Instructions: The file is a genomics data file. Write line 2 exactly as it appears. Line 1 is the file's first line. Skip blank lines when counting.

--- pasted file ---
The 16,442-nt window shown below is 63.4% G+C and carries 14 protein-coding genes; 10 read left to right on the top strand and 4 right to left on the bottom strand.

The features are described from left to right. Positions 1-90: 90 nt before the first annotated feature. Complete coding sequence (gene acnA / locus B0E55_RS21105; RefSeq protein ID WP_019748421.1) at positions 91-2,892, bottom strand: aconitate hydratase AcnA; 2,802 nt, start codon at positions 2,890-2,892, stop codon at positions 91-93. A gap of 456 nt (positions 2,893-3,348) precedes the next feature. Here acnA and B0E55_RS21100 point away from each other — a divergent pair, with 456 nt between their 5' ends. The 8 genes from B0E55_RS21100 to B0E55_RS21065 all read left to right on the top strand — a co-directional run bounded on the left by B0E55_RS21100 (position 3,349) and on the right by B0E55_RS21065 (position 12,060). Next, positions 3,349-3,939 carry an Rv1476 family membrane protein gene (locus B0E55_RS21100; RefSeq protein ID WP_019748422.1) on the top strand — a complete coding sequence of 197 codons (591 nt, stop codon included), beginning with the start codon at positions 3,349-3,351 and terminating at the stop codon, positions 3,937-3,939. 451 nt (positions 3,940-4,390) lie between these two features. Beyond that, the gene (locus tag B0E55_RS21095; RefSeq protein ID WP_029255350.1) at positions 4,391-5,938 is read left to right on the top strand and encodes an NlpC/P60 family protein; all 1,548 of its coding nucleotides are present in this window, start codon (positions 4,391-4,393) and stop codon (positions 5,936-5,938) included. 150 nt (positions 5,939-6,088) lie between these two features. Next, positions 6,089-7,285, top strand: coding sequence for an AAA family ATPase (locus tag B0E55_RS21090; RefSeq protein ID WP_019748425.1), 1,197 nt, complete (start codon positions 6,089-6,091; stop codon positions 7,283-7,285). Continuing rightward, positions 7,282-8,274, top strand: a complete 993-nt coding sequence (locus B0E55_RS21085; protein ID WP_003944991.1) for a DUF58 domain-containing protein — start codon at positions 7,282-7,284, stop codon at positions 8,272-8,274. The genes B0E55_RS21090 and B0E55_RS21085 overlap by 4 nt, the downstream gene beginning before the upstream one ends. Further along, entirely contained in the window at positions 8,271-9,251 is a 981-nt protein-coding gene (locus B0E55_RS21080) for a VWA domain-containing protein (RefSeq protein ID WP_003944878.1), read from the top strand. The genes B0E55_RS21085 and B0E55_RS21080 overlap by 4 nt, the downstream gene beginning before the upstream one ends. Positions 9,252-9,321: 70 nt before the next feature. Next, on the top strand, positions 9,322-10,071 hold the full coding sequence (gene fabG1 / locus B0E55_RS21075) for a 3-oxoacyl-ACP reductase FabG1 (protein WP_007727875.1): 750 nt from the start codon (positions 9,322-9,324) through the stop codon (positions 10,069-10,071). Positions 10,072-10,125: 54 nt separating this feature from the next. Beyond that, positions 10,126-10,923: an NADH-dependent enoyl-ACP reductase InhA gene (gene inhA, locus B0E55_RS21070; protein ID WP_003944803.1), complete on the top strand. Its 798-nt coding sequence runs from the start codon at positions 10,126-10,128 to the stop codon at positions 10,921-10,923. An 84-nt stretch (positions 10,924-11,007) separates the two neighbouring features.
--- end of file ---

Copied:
The features are described from left to right. Positions 1-90: 90 nt before the first annotated feature. Complete coding sequence (gene acnA / locus B0E55_RS21105; RefSeq protein ID WP_019748421.1) at positions 91-2,892, bottom strand: aconitate hydratase AcnA; 2,802 nt, start codon at positions 2,890-2,892, stop codon at positions 91-93. A gap of 456 nt (positions 2,893-3,348) precedes the next feature. Here acnA and B0E55_RS21100 point away from each other — a divergent pair, with 456 nt between their 5' ends. The 8 genes from B0E55_RS21100 to B0E55_RS21065 all read left to right on the top strand — a co-directional run bounded on the left by B0E55_RS21100 (position 3,349) and on the right by B0E55_RS21065 (position 12,060). Next, positions 3,349-3,939 carry an Rv1476 family membrane protein gene (locus B0E55_RS21100; RefSeq protein ID WP_019748422.1) on the top strand — a complete coding sequence of 197 codons (591 nt, stop codon included), beginning with the start codon at positions 3,349-3,351 and terminating at the stop codon, positions 3,937-3,939. 451 nt (positions 3,940-4,390) lie between these two features. Beyond that, the gene (locus tag B0E55_RS21095; RefSeq protein ID WP_029255350.1) at positions 4,391-5,938 is read left to right on the top strand and encodes an NlpC/P60 family protein; all 1,548 of its coding nucleotides are present in this window, start codon (positions 4,391-4,393) and stop codon (positions 5,936-5,938) included. 150 nt (positions 5,939-6,088) lie between these two features. Next, positions 6,089-7,285, top strand: coding sequence for an AAA family ATPase (locus tag B0E55_RS21090; RefSeq protein ID WP_019748425.1), 1,197 nt, complete (start codon positions 6,089-6,091; stop codon positions 7,283-7,285). Continuing rightward, positions 7,282-8,274, top strand: a complete 993-nt coding sequence (locus B0E55_RS21085; protein ID WP_003944991.1) for a DUF58 domain-containing protein — start codon at positions 7,282-7,284, stop codon at positions 8,272-8,274. The genes B0E55_RS21090 and B0E55_RS21085 overlap by 4 nt, the downstream gene beginning before the upstream one ends. Further along, entirely contained in the window at positions 8,271-9,251 is a 981-nt protein-coding gene (locus B0E55_RS21080) for a VWA domain-containing protein (RefSeq protein ID WP_003944878.1), read from the top strand. The genes B0E55_RS21085 and B0E55_RS21080 overlap by 4 nt, the downstream gene beginning before the upstream one ends. Positions 9,252-9,321: 70 nt before the next feature. Next, on the top strand, positions 9,322-10,071 hold the full coding sequence (gene fabG1 / locus B0E55_RS21075) for a 3-oxoacyl-ACP reductase FabG1 (protein WP_007727875.1): 750 nt from the start codon (positions 9,322-9,324) through the stop codon (positions 10,069-10,071). Positions 10,072-10,125: 54 nt separating this feature from the next. Beyond that, positions 10,126-10,923: an NADH-dependent enoyl-ACP reductase InhA gene (gene inhA, locus B0E55_RS21070; protein ID WP_003944803.1), complete on the top strand. Its 798-nt coding sequence runs from the start codon at positions 10,126-10,128 to the stop codon at positions 10,921-10,923. An 84-nt stretch (positions 10,924-11,007) separates the two neighbouring features.